It was a very curious night. It contained curiosity, boredom, amusement, frustration, appreciation… The biggest culprit was Bychkov. Per pieta, Mr., LET’S.MOVE.ON! You know I normally like my Mozart not too fast but Jesus Christ on a pogo stick, Per pietà was excrutiating. It felt like it lasted about 2 months longer than it should. I know it’s supposed to be slow but I’m sure not THAT slow. The last time I got bored during Mozart was when Villazon sang Mio bel tesoro. It wasn’t Winters’ fault. She is a good singer and worked with what Maestro gave her, which was cruel and unusual. That being said, the versions on youtube vary quite alarmingly in length, so perhaps Bychkov isn’t the only one who likes to roast his Fiordiligis.
Fiordiligi: Corinne Winters
Dorabella: Angela Brower
Ferrando: Daniel Behle
Guglielmo: Alessio Arduini
Despina: Sabina Puértolas
Don Alfonso: Johannes Martin Kränzle
Conductor: Semyon Bychkov | Orchestra and Choir of the ROH
Director: Jan Philipp Gloger
His tempi were super slow throughout. We were forewarned by the early start time (6:45pm). His conducting, in my opinion, wasn’t necessary heavy (which I feared) – though it wasn’t light either, so if he decides to conduct Tito we might still get heavier voices – so not necessary heavy as much as lacking in that quicksilver touch necessary for Mozart. It felt somewhat middle-aged, as if reacting a second (or two) too late to the joke.
Now I know that a very important thing about Così is it’s not simply a comedy. There is a surprising amount of pshychology being explored. There is darkness and moments of realisation that make us pause. But not THAT long. So in Bychkov’s defense, yes, we did pause and we did think of the implications of what was happening. But it would’ve been nice to have some tunes with that as well, because – perhaps in a clumsy effort at presenting detail – we had, here and there, a random instrument stick out for no apparent purpose, sometimes after pregnant silences.
But since there will be much ranting ahead, let me first talk about the best bit, vocally. It was Ferrando’s Un’aura amorosa. I had never heard Behle before, but I can see why ROH has booked him quite a bit. He sang most of it softly and carried on from p to ppp outstandingly. Bychkov eventually had him throw in some marked contrast, which I thought was unnecessary and broke the atmosphere. It felt like going from pppp to FF within the same aria, which is something I doubt Mozart wrote. But those ppps were exemplary, hands down the best singing of the evening. Also, a lovely voice.
A word to the now reoccuring booers at Mozart productions: do you realise how difficult it is to get Così right? Very. Just check the recent Aix production and weep in horror. The ROH production did very well with the tricky makebelieve issue. There’s a lot to it, but I will give you just one example: Fiordiligi sings that exhausting Per pieta on a stage within the opera which Don Alfonso has concocted for the purpose of seducing the ladies. It’s a typical 18th century bucolic tableau (woods, stream etc.) – though the production is set nowadays. Whilst she realises she’s not exactly a one night stand kinda girl, all the bucolic elements start to disappear. Later on, after having found out about Dorabella’s betrayal, Ferrando sings of his sorrow on the now deserted stage within the opera. All this is ace. There’s a lot of pretense but there are also real feelings seeping through the pretense.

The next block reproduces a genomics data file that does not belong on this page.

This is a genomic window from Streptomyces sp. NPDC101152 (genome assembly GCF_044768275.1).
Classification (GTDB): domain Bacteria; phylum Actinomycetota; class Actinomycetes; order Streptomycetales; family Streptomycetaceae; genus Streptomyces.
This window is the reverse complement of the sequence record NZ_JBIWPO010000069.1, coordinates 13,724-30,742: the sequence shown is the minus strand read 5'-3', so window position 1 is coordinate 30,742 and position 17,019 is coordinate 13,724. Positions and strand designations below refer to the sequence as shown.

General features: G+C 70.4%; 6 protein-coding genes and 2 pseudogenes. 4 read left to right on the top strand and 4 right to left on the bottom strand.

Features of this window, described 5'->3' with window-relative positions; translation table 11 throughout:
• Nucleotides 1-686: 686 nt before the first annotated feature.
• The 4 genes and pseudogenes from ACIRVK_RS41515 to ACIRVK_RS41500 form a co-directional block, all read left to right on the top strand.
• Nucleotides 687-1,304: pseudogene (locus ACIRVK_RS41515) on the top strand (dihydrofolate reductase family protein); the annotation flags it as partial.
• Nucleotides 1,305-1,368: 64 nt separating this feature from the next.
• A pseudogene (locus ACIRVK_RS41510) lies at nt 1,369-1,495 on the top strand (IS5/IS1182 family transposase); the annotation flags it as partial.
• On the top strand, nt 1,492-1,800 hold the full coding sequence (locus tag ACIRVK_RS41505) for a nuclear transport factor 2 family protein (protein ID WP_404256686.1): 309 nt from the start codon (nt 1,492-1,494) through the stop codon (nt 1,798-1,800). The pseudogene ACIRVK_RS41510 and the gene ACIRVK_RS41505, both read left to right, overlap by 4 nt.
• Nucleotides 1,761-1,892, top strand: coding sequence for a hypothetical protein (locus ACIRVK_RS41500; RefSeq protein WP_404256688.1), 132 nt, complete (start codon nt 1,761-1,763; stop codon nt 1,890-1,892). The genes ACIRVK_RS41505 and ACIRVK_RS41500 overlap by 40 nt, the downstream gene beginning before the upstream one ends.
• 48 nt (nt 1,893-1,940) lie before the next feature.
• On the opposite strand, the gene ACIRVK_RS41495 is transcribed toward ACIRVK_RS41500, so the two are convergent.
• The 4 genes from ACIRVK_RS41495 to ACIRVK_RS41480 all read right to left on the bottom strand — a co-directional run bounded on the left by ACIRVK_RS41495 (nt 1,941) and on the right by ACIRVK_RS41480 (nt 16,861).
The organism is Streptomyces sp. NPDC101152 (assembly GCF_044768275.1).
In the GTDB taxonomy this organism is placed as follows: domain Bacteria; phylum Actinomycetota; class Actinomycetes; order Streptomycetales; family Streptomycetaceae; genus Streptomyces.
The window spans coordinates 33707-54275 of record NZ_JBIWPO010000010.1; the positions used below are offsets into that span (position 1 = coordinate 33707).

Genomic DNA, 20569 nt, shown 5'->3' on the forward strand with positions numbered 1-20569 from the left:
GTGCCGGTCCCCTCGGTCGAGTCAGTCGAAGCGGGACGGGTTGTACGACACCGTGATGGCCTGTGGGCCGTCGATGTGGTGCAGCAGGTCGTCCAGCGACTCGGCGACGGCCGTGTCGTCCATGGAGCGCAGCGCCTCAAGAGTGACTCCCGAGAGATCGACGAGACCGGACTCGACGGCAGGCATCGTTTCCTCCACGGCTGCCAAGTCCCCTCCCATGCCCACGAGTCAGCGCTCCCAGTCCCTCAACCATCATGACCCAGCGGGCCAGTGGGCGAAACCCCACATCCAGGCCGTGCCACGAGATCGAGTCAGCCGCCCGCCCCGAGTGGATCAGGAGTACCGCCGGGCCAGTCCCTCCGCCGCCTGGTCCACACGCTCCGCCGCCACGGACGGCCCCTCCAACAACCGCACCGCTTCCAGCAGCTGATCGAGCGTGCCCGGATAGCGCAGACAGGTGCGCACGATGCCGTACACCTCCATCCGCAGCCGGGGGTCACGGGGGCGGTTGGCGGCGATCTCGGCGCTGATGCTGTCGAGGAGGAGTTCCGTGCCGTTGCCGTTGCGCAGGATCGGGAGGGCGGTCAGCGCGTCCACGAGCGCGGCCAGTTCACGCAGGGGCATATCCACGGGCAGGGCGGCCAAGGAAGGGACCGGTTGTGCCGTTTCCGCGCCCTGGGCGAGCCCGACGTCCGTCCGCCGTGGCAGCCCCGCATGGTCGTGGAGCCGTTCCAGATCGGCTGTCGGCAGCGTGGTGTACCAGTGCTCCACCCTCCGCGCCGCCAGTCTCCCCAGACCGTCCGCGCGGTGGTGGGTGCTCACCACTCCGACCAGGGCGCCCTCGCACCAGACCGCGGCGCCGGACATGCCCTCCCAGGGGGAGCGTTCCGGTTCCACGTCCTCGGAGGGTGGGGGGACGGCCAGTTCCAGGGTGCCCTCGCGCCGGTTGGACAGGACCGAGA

Another thing seeing it in the house made me realise is that it’s not just love and sex being discussed here. It’s also friendship, with the lovely warmth and easy camaraderie as well as its pitfalls of peer pressure, competition, losing face, feeling like a stick-in-the-mud. This was well carried over by the singers/production.
But although I was pleased with the general idea of the production, certain details didn’t pan out very well. For instance, I felt all of Dorabella’s scenes were misses. I don’t know why it’s so difficult. The woman is a ditz and she’s simple. Really, there isn’t much more to it. Fiordiligi is the brains of the operation, such as it is (she’s no Harvard material either but at least she has a conscience). Dorabella is lovable in her naivete, you know she doesn’t mean to cause harm; she just can’t help herself.
Well, what do you do with Smanie implacabili!!!? You pretty much have her throw a tantrum. Here it felt like they didn’t know what to do with Brower for most of the aria. The ending, when she gets on the table and finally has everyone’s attention, tries to be sexy and feels a bit self conscious was good. But leading up to that they just had her flail her arms about with no particular purpose in mind. There was also no purpose to the singing as far as I was aware.
My benchmark Smanie is Nikiteanu’s from way back when in Zurich. The woman just knows how to do ditz, tantrums, hormones and comedy in general. She might not be the most suavely detailed singer out there, but you sure can follow purpose in her singing (check it out). With Bower’s I just couldn’t feel any dramatic detail, the lines were just pushed out randomly and if you didn’t know the aria beforehand you probably thought she was just shouting unintelligibly.